The dominant rabbit in this region (and a very common sight) is the Eastern Cottontail. It’s a medium-size rabbit, mottled grey and brown and white. It looks like the archetypical “rabbit,” a storybook rabbit. But it doesn’t belong there.
What does belong is another breed, which is medium-size, mottled grey and brown and white, that looks, well, also like a storybook rabbit. In fact, it looks basically exactly like the Eastern Cottontail, but its population has been drastically reduced over the past few decades, unlike the Eastern Cottontail’s, which has increased.
The New England Cottontail is the native rabbit in these parts, and its population dipped so low that in 2006 it was placed on the Endangered Species list. Even though it looks very similar to the Eastern Cottontail (in fact, the only real way to be sure which species is which is by DNA testing), the New England Cottontail relies on thicket coverage, small bushes, and brush for its habitat. The Eastern Cottontail can handle just about any habitat – thickets, sure, but also grassland and forest and even suburban lawns. With the explosion of development in the Northeast Corridor, with every possible open space plowed to make room for houses and malls, the New England Cottontail lost its thickets, and the Eastern Cottontail moved on in.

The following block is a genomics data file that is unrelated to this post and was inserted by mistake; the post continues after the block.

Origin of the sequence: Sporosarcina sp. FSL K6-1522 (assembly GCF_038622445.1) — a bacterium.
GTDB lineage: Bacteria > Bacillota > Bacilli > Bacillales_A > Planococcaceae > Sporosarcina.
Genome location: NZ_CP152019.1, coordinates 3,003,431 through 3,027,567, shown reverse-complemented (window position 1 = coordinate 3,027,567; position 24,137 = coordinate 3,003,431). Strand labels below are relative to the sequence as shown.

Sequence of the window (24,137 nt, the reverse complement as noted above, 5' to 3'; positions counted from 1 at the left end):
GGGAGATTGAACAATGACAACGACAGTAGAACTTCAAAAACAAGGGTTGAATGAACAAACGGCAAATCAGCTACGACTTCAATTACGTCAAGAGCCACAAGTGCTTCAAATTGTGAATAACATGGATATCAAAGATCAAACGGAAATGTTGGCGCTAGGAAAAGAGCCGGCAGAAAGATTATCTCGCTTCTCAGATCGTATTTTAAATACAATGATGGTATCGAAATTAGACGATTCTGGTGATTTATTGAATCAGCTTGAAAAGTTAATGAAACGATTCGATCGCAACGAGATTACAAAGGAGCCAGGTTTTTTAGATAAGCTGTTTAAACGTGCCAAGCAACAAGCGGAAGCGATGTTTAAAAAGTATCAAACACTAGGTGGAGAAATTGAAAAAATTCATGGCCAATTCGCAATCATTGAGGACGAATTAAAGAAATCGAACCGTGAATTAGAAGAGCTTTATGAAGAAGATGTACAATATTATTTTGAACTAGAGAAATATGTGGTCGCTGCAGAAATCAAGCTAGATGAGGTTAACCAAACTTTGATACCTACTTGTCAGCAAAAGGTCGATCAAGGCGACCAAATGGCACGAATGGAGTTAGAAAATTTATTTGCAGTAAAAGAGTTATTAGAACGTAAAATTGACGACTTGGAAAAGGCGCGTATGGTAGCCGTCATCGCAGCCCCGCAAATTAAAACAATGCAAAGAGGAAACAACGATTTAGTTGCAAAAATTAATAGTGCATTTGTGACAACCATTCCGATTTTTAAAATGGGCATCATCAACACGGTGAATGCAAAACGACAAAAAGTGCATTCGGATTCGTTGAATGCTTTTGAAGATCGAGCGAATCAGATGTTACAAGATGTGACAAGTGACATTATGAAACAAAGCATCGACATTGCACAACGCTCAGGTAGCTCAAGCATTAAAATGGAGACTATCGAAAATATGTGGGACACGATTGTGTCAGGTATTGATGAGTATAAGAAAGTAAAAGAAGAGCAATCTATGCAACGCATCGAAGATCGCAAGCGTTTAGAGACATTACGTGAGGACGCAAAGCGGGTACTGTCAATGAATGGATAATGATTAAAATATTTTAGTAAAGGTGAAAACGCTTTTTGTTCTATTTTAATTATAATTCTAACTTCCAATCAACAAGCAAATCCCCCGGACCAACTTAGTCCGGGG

What’s important about the story of the New England Cottontail is that conservation efforts actually can, sometimes, succeed. Begun in 2008, state, federal, and private conservation efforts managed to preserve open spaces, eliminate invasive species, and recreate the rabbit’s preferred thicket habitats in its historic range. Last week, the US Fish and Wildlife Service announced that, having reached a population of 10,500 in protected areas, the rabbit is being removed from the Endangered Species list – though they are quick to note that the effort to preserve and create new open spaces will continue. “Our work is not finished,” said the Service’s Northeast Regional Director Wendi Weber in a press release. “We and our partners are committed to seeing this initiative through. We’re still seeking help from landowners willing to make and maintain young forest and shrubland habitat. In most places, this type of habitat will depend on our careful and ongoing management.”